Well, sure. You see, -40 is winter, but -2 to +2 is just plain uncomfortable. Too warm for a parka, but too cold for a windbreaker. Canadians just don’t know how to dress for such warm/cold weather; in Canada, it’s either bloody cold (-40) or bloody hot (+40) in the southern parts where most people live. Trust me, having lived here all my life, there seems to be little in between. We look forward to going to places that do not have a rep for cold like we know it–like Australia.

Here’s my “cold in Australia” story:

My sister (Canadian born and raised) married an Australian, from Perth. They lived in Perth. One morning, it was very cold by Perth standards. He headed out to get in the car to go to work, but was back in the house a few minutes later. “Spoons-sis,” he asked, “there’s ice on the car windows. What do I do?”

My sister, ever the Canadian, said, “Scrape it off.”


“Get a scraper and scrape it off.”

“Well, won’t that damage the window or something?”


And my sister, six months pregnant, went out with a kitchen spatula, and showed my never-seen-frost Australian brother-in-law how to scrape ice off a windshield. Both she and he laugh about it to this day, but honestly–ice on the windshield? It’s not rocket science. I’ve gotta go with the cold-weather folks here and echo my sister: scrape it off!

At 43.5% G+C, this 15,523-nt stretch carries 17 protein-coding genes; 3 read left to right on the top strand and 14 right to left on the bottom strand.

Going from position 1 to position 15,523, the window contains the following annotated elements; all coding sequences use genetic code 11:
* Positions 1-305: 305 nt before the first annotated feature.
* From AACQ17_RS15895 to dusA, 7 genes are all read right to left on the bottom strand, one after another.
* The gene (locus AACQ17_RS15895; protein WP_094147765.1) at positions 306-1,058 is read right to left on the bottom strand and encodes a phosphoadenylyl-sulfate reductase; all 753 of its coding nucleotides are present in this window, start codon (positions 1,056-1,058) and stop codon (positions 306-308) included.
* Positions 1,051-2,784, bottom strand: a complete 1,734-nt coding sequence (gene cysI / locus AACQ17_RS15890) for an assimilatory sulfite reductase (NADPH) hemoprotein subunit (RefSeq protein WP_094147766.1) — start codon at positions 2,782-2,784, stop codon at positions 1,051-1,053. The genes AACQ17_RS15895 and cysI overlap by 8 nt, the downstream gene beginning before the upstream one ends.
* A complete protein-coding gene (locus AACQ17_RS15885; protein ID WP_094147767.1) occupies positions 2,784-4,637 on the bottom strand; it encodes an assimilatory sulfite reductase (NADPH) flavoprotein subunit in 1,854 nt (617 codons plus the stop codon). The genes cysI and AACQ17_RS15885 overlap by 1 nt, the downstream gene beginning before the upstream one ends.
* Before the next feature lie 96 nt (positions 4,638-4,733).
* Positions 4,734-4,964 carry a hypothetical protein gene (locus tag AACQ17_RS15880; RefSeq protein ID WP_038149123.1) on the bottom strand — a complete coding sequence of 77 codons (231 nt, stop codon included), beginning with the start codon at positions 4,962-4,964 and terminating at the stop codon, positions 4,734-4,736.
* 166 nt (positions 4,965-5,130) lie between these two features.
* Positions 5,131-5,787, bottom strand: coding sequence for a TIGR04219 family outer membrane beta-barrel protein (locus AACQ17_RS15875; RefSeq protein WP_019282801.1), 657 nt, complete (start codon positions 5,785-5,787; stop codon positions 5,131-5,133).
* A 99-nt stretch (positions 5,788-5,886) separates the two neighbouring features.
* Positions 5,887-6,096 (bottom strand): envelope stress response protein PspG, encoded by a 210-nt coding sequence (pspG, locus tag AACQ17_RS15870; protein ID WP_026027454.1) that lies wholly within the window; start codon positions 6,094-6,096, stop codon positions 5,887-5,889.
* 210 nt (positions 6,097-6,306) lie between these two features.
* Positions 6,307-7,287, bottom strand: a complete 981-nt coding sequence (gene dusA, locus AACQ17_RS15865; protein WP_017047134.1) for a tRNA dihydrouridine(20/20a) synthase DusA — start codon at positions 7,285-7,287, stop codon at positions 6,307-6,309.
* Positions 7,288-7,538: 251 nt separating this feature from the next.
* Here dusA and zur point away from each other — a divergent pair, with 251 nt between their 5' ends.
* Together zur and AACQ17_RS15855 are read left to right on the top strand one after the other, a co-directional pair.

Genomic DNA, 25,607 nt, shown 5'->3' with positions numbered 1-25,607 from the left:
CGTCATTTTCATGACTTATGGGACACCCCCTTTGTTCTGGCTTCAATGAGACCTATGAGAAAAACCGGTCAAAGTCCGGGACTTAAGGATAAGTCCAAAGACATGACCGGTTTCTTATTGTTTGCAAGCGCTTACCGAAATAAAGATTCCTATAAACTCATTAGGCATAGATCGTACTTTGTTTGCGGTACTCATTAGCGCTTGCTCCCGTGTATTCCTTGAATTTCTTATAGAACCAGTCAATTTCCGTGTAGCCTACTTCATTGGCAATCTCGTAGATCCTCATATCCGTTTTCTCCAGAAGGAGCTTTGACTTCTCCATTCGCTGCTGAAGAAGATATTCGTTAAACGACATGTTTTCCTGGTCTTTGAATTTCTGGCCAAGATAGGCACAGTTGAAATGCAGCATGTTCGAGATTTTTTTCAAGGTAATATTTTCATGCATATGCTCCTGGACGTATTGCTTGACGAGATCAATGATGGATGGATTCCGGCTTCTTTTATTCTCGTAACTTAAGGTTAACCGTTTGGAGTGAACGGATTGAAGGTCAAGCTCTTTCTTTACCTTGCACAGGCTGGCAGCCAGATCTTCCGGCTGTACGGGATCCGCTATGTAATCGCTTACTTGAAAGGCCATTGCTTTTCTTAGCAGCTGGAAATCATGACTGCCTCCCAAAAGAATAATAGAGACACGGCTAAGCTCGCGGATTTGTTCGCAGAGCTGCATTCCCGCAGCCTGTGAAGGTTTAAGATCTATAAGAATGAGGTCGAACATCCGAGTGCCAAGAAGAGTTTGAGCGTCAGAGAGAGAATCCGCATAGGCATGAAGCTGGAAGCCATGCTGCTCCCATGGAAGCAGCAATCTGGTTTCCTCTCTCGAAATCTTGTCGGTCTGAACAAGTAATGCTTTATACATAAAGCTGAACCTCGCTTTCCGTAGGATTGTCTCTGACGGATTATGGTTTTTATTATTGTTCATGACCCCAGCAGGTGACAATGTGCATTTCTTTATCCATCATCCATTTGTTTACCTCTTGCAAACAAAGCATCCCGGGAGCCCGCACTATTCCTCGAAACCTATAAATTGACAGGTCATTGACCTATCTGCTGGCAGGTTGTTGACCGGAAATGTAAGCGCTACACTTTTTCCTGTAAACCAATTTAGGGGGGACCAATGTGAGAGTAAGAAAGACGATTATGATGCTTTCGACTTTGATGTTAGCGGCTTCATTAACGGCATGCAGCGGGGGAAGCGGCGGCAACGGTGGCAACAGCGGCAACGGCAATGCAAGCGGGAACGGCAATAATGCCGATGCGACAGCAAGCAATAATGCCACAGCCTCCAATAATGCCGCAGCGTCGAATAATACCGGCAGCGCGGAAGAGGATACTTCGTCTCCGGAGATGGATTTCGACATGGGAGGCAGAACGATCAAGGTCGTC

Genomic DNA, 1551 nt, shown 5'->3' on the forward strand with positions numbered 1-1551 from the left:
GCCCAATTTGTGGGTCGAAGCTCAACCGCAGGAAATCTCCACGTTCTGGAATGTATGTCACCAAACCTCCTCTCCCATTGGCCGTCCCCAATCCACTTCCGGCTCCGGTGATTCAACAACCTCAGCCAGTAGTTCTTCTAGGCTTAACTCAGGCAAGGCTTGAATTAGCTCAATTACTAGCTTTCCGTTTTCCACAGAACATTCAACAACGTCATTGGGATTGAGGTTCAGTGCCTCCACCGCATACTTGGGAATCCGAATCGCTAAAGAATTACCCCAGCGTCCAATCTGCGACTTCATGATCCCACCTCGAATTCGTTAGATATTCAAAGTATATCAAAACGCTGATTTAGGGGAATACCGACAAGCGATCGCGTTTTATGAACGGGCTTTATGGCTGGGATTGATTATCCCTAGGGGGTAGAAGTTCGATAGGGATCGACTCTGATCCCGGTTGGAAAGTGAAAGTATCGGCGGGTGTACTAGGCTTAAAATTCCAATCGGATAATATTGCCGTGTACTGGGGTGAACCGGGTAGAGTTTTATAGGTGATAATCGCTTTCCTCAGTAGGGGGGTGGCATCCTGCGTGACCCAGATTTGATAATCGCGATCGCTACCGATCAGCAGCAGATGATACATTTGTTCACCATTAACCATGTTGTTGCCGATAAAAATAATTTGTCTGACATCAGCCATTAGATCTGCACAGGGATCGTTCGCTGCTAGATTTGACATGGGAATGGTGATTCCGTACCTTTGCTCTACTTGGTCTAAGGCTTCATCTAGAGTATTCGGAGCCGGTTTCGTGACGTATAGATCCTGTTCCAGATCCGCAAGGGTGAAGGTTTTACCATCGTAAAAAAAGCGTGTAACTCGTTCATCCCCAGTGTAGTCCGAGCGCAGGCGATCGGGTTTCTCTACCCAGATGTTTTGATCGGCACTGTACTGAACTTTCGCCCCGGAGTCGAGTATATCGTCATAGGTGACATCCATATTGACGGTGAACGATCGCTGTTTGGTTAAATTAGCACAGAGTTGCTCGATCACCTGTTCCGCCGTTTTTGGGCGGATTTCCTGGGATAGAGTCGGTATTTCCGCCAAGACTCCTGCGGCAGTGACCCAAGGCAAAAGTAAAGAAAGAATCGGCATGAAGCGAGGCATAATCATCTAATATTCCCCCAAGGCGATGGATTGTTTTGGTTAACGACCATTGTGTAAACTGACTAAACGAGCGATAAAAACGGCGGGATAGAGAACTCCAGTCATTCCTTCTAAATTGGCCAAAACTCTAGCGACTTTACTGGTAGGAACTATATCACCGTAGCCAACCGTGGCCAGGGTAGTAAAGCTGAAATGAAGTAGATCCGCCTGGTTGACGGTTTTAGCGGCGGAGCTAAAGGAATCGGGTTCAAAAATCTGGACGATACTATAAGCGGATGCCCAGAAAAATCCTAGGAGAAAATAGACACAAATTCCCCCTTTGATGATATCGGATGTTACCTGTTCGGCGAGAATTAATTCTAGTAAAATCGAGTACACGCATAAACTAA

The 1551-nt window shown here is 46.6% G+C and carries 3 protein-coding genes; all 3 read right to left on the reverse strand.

Block heaters don’t start to be necessary until about -25 or -30C. The only time I remember needing one semi-recently was the morning of my aunt’s funeral in February, in Peterborough, Ontario. It had been -32C that night (extremely unusual in the warm south of Ontario), and we had stayed at my other aunt’s house near the top of the hill in Kawartha Heights. My stepfather’s Buick Roadmaster wouldn’t start. Never had that problem at -20.

Well, technically, you’re supposed to insulate and apply a vapour barrier to the floors as well as the walls between the unheated areas and the main living areas. It helps reduce sound transmission as well.